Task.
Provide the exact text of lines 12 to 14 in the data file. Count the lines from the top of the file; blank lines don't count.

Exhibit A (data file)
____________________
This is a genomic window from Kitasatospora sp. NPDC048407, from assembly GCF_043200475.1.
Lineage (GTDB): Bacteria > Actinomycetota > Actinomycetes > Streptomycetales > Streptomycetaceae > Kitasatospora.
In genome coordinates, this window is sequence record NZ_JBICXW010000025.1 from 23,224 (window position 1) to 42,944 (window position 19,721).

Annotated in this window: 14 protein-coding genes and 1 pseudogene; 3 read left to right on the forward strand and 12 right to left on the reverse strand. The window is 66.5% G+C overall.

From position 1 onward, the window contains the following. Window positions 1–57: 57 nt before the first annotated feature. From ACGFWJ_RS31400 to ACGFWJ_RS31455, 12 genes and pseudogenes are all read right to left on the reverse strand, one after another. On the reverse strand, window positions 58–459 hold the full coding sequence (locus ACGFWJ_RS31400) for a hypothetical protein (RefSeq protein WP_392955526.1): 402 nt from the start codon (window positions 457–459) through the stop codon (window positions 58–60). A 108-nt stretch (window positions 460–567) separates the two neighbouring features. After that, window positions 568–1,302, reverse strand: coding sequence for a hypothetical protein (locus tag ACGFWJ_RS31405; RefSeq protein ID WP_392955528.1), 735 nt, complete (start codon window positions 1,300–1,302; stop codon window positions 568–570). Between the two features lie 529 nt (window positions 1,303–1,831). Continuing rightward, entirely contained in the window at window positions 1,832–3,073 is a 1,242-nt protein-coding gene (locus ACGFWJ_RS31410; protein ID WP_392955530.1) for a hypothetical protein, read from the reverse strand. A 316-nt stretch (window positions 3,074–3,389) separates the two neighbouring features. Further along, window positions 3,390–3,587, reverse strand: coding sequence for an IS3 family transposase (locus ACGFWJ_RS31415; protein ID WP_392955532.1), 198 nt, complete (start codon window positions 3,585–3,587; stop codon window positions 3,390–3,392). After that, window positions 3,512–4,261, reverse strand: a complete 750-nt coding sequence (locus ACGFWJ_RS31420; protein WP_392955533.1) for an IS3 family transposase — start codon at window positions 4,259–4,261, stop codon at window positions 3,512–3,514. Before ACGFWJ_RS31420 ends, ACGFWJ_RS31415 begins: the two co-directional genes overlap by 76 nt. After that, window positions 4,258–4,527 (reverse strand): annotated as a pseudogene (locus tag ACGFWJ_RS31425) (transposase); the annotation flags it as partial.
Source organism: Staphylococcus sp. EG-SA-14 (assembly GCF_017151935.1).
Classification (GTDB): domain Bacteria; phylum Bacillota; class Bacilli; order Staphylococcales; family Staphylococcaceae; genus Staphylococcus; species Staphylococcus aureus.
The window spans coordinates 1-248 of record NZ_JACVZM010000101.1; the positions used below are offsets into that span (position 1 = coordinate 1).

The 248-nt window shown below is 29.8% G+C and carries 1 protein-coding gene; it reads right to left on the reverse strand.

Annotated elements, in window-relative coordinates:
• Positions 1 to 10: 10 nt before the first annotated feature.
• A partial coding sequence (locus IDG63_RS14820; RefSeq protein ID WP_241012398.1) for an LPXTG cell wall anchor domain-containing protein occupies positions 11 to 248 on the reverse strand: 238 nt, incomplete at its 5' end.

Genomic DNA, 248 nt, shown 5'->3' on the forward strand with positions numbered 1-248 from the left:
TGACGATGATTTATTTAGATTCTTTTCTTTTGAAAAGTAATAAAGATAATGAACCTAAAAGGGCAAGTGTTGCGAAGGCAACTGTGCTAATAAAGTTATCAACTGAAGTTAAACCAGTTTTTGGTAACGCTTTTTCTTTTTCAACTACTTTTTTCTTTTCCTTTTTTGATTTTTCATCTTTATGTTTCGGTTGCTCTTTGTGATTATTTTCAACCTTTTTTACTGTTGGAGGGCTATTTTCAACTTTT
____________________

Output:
• A partial coding sequence (locus IDG63_RS14820; RefSeq protein ID WP_241012398.1) for an LPXTG cell wall anchor domain-containing protein occupies positions 11 to 248 on the reverse strand: 238 nt, incomplete at its 5' end.

Genomic DNA, 248 nt, shown 5'->3' on the forward strand with positions numbered 1-248 from the left:
TGACGATGATTTATTTAGATTCTTTTCTTTTGAAAAGTAATAAAGATAATGAACCTAAAAGGGCAAGTGTTGCGAAGGCAACTGTGCTAATAAAGTTATCAACTGAAGTTAAACCAGTTTTTGGTAACGCTTTTTCTTTTTCAACTACTTTTTTCTTTTCCTTTTTTGATTTTTCATCTTTATGTTTCGGTTGCTCTTTGTGATTATTTTCAACCTTTTTTACTGTTGGAGGGCTATTTTCAACTTTT